A few days before death, cKO mice appeared sick and inactive, indicating a rapid progression toward overt heart failure. In the detailed analysis, 2-months-old cKO heart appeared severely dilated (Fig. 1c, d). The histological analysis revealed that the ventricular wall and interventricular septum are thinned and ventricular myocardial cells are enlarged (Fig. 1d, e). There were frequently larger spaces between cardiomyocytes in cKO hearts than in control hearts, indicating alterations in cell–cell contact (Fig. 1d). The sirius red staining disclosed a massive fibrosis in cKO myocardium (Fig. 1f, g). Furthermore, the protein level of fibrotic genes, atrial natriuretic peptide (ANP), and Collagen1 was substantially elevated in heart lysates from 6-weeks-old cKO mice, relative to that in f/f hearts (Fig. 1h, i). Unlike control cardiac tissue, ventricular and atrial tissue of cKO exhibited TUNEL-positive cells, suggesting for the underlying cell death contributing to dilated cardiomyopathy of cKO mice (Fig. 1j, k). Consistently, the level of PRMT1 protein was significantly reduced in ventricular myocardium from heart-failure patients, compared to non-failing hearts (Fig. 1l, m). Taken together, these data suggest that the myocardium-specific deletion of PRMT1 causes dilated cardiomyopathy with a severe fibrosis and cell death, eventually leading to heart failure.

PRMT1-null cardiomyocytes exhibit cytoskeletal disruption

The immunostaining for cell interaction regulators and α-Actinin revealed profound changes in 8-weeks-old cKO cardiac tissue (Supplementary Fig. 2). The staining of junctional components, N-cadherin, desmoplakin and ZO-1 had become markedly more intense in cKO cardiomyocytes relative to that in control, suggesting for alterations in junctional integrity (Supplementary Fig. 2a–c). In addition, the wild-type cardiomyocytes showed well organized sarcomeric Z-line visualized by α-Actinin staining while cKO cardiomyocytes displayed severely perturbed Z-lines (Supplementary Fig. 2b). Immunostaining for the gap junction protein Cx43 also revealed mislocalization of Cx43 in the cytoplasm while it was decreased at the intercalated disc marked by N-cadherin, compared to f/f cardiomyocytes (Supplementary Fig. 2d, e). Transmission electron microscopy revealed the alterations in both cytoskeletal organization and mitochondrial morphology in cKO heart section (Supplementary Fig. 2f). These data suggest that PRMT1-deleted cardiomyocytes displayed cellular remodeling with alterations in cellular adhesion and cytoskeleton, and gap junction mislocalization.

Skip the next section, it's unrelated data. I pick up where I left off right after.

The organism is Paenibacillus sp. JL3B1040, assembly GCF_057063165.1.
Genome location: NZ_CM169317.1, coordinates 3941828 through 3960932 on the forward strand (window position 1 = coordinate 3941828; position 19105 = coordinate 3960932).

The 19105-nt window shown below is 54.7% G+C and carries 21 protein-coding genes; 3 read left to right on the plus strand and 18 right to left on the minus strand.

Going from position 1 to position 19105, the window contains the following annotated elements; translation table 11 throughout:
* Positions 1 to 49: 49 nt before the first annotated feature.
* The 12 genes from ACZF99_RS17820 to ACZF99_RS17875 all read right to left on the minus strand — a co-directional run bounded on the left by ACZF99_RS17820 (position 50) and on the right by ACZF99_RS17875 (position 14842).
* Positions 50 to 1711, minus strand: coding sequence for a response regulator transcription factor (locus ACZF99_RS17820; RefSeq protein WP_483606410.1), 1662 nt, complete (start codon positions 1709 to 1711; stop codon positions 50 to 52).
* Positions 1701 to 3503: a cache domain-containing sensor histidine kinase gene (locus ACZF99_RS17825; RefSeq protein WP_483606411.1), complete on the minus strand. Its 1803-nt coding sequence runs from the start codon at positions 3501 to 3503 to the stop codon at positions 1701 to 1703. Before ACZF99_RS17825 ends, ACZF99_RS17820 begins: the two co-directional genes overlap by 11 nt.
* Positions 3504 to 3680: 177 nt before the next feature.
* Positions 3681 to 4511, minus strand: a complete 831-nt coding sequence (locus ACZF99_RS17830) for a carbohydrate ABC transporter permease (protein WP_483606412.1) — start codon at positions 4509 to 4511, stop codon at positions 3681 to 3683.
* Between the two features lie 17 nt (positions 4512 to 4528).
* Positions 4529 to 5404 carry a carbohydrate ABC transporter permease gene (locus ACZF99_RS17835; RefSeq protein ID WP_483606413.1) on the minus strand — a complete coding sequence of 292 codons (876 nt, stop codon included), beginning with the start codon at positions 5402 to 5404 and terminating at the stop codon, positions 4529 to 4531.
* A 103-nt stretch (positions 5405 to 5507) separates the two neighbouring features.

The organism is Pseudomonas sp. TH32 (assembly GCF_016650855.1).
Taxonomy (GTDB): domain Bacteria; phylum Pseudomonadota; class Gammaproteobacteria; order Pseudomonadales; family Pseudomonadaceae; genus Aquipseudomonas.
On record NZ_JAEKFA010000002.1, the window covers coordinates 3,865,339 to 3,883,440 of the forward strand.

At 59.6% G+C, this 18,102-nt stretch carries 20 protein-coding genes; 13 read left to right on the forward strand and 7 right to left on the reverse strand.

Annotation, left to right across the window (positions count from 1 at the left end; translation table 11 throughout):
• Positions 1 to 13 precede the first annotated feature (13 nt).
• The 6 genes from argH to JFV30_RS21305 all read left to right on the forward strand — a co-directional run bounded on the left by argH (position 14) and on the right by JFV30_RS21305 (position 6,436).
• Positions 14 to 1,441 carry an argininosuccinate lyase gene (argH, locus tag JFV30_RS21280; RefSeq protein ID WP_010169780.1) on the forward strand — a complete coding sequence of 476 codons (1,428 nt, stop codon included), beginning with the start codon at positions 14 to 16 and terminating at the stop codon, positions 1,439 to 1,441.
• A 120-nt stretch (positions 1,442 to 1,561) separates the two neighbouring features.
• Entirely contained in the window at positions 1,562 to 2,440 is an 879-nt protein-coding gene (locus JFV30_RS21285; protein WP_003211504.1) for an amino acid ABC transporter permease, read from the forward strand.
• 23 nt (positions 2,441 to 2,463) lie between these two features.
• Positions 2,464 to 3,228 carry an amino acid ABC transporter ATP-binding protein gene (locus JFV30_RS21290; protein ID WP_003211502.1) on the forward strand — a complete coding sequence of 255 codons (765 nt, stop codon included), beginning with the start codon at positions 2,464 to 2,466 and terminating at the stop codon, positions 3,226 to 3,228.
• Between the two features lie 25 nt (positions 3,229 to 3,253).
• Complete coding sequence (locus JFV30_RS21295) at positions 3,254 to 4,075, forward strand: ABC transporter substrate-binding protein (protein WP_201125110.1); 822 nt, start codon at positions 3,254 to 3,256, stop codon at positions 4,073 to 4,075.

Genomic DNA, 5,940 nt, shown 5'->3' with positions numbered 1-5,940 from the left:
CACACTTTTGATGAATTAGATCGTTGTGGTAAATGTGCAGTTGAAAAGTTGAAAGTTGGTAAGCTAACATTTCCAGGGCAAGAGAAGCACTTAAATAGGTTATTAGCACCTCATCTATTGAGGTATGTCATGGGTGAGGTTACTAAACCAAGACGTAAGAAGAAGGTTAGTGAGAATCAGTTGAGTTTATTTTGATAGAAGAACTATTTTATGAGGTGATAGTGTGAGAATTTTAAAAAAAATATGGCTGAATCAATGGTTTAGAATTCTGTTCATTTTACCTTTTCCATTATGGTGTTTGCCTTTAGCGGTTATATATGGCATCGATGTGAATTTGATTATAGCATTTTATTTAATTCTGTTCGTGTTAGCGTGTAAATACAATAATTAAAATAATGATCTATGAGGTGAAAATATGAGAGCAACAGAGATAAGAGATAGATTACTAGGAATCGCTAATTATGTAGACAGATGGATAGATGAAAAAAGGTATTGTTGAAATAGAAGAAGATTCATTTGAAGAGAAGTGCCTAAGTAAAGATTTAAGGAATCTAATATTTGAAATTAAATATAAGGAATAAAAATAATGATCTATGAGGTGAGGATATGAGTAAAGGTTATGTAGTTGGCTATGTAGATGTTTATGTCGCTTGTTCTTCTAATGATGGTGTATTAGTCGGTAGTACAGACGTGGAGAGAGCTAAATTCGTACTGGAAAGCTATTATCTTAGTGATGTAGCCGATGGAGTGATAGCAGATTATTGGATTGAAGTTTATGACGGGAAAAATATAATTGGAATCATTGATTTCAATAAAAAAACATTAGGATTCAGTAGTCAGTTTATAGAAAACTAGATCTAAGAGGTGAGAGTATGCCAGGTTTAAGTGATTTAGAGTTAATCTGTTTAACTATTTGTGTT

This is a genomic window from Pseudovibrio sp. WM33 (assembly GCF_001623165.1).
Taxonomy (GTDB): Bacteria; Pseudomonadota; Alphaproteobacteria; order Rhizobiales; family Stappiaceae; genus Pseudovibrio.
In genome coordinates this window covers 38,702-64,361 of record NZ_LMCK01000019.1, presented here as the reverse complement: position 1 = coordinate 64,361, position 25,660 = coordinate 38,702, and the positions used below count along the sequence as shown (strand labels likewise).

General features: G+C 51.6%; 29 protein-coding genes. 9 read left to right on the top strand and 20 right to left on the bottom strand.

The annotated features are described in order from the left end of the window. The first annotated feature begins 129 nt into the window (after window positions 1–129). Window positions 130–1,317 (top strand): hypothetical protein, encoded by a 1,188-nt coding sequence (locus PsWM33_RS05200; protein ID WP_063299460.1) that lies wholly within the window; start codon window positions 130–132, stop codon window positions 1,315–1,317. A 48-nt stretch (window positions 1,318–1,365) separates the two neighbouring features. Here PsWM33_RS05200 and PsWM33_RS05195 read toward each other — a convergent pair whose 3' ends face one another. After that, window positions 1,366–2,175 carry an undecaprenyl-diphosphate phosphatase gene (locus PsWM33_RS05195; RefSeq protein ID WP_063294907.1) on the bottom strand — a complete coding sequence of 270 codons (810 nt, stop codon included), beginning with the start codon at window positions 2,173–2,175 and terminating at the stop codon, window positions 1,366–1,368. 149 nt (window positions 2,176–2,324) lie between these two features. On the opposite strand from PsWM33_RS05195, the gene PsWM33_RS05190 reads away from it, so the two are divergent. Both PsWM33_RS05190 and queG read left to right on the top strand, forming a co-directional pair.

Cardiac-specific PRMT1 deletion impairs cardiac function

To assess the contractile cardiac function, 6-weeks-old control and cKO mice were subjected to echocardiogram analysis to assess cardiac function. cKO mice had decreased interventricular septum thickness at end-diastole (IVS;d), left ventricular posterior wall thickness at end-diastole (LVPW;d), left ventricular posterior wall thickness at end-systole (LVPW;s), while both left ventricular internal dimension at end-diastole (LVID;d) and left ventricular internal dimension at end-systole (LVID;s) were significantly increased (Fig. 2a–i). Furthermore, cKO exhibited impaired contractility with decreased ejection fraction and fraction of shortening and increased LV mass, compared to the control. In addition, electrocardiography (ECG) showed that cKO mice exhibited sinus bradycardia and increased QT intervals (Fig. 2j–k), implying that cKO mice have important electrical changes commonly observed in cardiomyopathy. To examine the significance of the reduced PRMT1 levels in cardiac dysfunction triggered by cardiac stress, 2-months-old WT and heterozygous mice were subcutaneously injected with isoproterenol for 14 days, followed by the analysis of cardiac phenotype and function (Supplementary Fig. 3). The isoproterenol injection induced cardiac hypertrophy in heterozygous mice with reduced cardiac function, compared to the WT mice. These data suggest that PRMT1 deficiency causes cardiac dysfunction and cardiomyopathy.